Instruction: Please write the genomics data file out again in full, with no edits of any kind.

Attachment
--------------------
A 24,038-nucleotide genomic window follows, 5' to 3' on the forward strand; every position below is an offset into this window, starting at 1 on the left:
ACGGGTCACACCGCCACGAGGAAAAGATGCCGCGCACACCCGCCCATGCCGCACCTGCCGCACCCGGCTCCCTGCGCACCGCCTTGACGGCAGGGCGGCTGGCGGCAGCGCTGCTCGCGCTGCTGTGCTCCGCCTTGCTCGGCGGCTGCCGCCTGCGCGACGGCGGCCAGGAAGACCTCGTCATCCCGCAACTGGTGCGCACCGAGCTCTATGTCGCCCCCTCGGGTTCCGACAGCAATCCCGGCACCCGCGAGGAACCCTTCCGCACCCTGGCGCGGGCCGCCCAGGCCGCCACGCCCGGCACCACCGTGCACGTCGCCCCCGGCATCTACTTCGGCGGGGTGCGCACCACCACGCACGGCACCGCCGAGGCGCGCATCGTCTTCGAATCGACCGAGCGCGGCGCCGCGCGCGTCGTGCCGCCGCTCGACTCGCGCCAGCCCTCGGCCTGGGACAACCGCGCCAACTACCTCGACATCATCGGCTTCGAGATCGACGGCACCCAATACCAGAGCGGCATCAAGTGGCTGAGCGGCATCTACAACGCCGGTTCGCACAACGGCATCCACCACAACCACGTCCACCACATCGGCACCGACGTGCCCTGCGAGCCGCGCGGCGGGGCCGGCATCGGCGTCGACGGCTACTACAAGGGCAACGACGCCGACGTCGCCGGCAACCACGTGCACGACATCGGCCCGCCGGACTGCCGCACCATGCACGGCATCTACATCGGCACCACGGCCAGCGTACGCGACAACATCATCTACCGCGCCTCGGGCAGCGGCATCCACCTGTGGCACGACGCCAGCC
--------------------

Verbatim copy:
A 24,038-nucleotide genomic window follows, 5' to 3' on the forward strand; every position below is an offset into this window, starting at 1 on the left:
ACGGGTCACACCGCCACGAGGAAAAGATGCCGCGCACACCCGCCCATGCCGCACCTGCCGCACCCGGCTCCCTGCGCACCGCCTTGACGGCAGGGCGGCTGGCGGCAGCGCTGCTCGCGCTGCTGTGCTCCGCCTTGCTCGGCGGCTGCCGCCTGCGCGACGGCGGCCAGGAAGACCTCGTCATCCCGCAACTGGTGCGCACCGAGCTCTATGTCGCCCCCTCGGGTTCCGACAGCAATCCCGGCACCCGCGAGGAACCCTTCCGCACCCTGGCGCGGGCCGCCCAGGCCGCCACGCCCGGCACCACCGTGCACGTCGCCCCCGGCATCTACTTCGGCGGGGTGCGCACCACCACGCACGGCACCGCCGAGGCGCGCATCGTCTTCGAATCGACCGAGCGCGGCGCCGCGCGCGTCGTGCCGCCGCTCGACTCGCGCCAGCCCTCGGCCTGGGACAACCGCGCCAACTACCTCGACATCATCGGCTTCGAGATCGACGGCACCCAATACCAGAGCGGCATCAAGTGGCTGAGCGGCATCTACAACGCCGGTTCGCACAACGGCATCCACCACAACCACGTCCACCACATCGGCACCGACGTGCCCTGCGAGCCGCGCGGCGGGGCCGGCATCGGCGTCGACGGCTACTACAAGGGCAACGACGCCGACGTCGCCGGCAACCACGTGCACGACATCGGCCCGCCGGACTGCCGCACCATGCACGGCATCTACATCGGCACCACGGCCAGCGTACGCGACAACATCATCTACCGCGCCTCGGGCAGCGGCATCCACCTGTGGCACGACGCCAGCC